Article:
Less fizz, more plants – acids and eutrophication in Arctic lakes

Russian researchers identified acidification of lakes during 1990s in Murmansk, Karelia, Archangelsk and Vologda regions and found up to 5% of lakes have acidification due to human causes in humid areas of European Russia and West Siberia. Nornickel was identified as the main contributor of sulphur dioxide SO2 in Kola and Norilsk areas. However since… Read More Less fizz, more plants – acids and eutrophication in Arctic lakes

Black Kites on a flyway between Western Siberia and the Indian Subcontinent

The Black Kite (Milvus migrans) is a raptor found throughout Eurasia, Australia, Africa and can live in a range of habitats including human populated ones. Some species winter in West Asia and Africa and there are a range of research studies looking at their migration patterns, but the migration patterns from Siberia are mostly unknown.… Read More Black Kites on a flyway between Western Siberia and the Indian Subcontinent

Pine trees enjoying Russian warmth

A study by Krasnoyarsk Science Centre in 2019 caught attention, highlighting how birch trees are ‘climbing mountains’ with e.g., the increases in temperature affecting their habitats. Researchers from the Botanic Garden Institute in Yekaterinburg and the Institute of Soil and Water Conservation in Xianyang, recently studied Pinus Sibirica species (Siberian cedar/stone pine) in the Ural… Read More Pine trees enjoying Russian warmth

Climate risk planning for floods and droughts with a hint of Noah and Joseph

A team of researchers investigated the impact on health from floods and droughts between 2010 – 2020. Flooding can be caused by heavy rainfall, storm surges, tsunamis, snow and ice melt or damage to water infrastructure. Health impacts include injuries from flooding including collapsed buildings, floating objects, toxic water with increased pathogens. Regular flooding can… Read More Climate risk planning for floods and droughts with a hint of Noah and Joseph

Understanding rain, snow and cyclones across the Barents Sea

[Ed. Alexander Kislov and his team are some of Russia’s leading climate scientists] Interest in the effect of warming temperatures in the Arctic continues to grow, with researchers studying a range of impacts such as reduced sea ice, animal migration, flora changes and overall adaptation. However building an overall picture takes multiple projects and multiple… Read More Understanding rain, snow and cyclones across the Barents Sea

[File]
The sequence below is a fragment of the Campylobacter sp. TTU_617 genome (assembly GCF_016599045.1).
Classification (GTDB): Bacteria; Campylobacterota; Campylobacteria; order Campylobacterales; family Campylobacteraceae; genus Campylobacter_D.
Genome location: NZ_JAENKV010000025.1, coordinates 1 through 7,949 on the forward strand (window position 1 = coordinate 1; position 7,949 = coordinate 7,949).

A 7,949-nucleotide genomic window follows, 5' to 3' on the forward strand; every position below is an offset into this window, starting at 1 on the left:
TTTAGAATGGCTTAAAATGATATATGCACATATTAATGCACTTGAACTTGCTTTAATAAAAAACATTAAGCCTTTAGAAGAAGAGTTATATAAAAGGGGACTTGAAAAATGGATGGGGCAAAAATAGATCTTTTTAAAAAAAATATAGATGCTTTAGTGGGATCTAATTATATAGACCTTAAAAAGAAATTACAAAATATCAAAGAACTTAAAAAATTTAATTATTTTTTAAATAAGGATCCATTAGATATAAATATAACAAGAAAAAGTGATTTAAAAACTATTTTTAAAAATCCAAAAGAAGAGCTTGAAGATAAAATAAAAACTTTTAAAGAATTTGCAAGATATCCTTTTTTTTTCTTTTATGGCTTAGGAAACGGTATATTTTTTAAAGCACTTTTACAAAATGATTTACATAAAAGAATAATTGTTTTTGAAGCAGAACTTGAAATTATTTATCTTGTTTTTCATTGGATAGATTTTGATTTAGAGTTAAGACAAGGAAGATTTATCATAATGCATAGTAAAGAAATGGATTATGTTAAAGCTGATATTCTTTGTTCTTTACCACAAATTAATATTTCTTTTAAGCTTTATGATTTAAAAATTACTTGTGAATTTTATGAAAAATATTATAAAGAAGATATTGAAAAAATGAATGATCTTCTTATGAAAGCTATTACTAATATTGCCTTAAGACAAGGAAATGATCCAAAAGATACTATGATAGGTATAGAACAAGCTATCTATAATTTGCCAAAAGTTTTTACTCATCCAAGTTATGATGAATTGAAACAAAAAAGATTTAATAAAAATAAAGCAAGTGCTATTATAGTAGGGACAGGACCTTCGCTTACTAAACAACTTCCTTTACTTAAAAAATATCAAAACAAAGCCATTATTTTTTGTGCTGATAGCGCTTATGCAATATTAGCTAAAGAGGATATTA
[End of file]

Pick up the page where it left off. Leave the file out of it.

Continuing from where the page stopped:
Salt on the move in the permafrost

Researchers at Skoltech wanted to understand more about the effect of pressure and temperature on salt distribution in permafrost that contains hydrates and permafrost that doesn’t. Existing research does not model salt diffusion and transportation in permafrost thawing. They simulated experiments reproducing the degrading permafrost in laboratory conditions by changing the temperature and pressure whilst… Read More Salt on the move in the permafrost

Geo-engineering the business climate instead of the natural one can help start-ups

Researchers compared digital business models for renewable energy start-ups for solar and wind power. The market included digital technologies, customer orientation, delivery of value and revenue stream. They collected start-up data from the deal room database and the International Renewable Energy Agency (IRENA). Technologies used included ‘deep tech’, artificial intelligence, blockchain, ‘deep learning’, machine learning,… Read More Geo-engineering the business climate instead of the natural one can help start-ups

Climate change impact on river basins in Ukraine 2020

The researchers used six models comparing precipitation and drought based on river levels using RCP 2.6 and RCP 8.5 scenarios. Their predictions show a decrease in water in most of the eight main river basins, particularly between 2040 – 2070. The greatest reductions by the end of the century are predicted for Pripyat, Southern bug… Read More Climate change impact on river basins in Ukraine 2020